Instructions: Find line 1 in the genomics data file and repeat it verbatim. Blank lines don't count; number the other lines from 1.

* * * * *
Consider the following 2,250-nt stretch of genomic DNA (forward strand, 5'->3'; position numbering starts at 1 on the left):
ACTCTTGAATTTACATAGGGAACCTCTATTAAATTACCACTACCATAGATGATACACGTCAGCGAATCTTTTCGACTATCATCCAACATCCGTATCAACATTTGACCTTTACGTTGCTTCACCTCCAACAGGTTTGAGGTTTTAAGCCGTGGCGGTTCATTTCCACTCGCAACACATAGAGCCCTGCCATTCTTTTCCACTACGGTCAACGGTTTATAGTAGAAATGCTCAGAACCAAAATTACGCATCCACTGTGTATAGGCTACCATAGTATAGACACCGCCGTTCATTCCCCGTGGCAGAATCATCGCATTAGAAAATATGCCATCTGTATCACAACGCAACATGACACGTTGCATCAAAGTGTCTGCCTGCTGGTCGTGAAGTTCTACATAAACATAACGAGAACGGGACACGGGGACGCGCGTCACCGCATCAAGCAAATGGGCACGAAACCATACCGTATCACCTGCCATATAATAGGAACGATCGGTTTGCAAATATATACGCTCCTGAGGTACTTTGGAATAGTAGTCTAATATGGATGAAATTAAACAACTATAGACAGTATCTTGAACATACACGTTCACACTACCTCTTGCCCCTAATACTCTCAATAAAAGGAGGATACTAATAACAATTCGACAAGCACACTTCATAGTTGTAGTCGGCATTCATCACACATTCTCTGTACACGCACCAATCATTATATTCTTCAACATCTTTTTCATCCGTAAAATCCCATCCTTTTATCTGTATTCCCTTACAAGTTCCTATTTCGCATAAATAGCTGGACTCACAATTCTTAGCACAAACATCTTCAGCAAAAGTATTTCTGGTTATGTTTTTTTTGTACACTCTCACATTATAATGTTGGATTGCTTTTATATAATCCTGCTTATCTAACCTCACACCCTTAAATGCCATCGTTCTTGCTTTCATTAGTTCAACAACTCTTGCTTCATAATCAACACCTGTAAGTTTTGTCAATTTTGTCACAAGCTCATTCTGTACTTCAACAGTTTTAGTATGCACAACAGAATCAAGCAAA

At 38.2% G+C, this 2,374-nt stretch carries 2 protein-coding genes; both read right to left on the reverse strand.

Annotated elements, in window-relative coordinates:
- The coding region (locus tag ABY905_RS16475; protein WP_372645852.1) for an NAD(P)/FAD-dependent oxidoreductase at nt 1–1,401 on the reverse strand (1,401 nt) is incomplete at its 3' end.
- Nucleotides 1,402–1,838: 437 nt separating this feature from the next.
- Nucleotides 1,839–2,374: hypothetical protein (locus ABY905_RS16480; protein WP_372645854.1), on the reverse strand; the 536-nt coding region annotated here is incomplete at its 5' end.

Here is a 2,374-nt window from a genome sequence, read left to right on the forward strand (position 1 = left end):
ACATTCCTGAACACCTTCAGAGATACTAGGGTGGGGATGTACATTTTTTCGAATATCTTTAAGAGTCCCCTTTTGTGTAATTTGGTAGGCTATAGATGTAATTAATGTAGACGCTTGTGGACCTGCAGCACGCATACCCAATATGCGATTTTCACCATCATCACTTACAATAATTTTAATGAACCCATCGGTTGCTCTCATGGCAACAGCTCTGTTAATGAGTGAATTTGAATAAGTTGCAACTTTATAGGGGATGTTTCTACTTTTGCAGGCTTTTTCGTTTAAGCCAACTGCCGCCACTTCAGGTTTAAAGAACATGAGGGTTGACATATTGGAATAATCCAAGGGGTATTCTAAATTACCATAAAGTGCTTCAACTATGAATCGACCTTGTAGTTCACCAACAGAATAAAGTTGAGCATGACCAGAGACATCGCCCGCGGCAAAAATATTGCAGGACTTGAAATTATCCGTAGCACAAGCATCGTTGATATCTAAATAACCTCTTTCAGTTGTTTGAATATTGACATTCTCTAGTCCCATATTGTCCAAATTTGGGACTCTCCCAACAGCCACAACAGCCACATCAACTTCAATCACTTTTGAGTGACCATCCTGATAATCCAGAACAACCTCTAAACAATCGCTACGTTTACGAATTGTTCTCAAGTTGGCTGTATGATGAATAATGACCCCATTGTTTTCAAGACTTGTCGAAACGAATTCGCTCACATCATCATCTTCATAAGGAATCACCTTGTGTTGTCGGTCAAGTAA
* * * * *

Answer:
Consider the following 2,250-nt stretch of genomic DNA (forward strand, 5'->3'; position numbering starts at 1 on the left):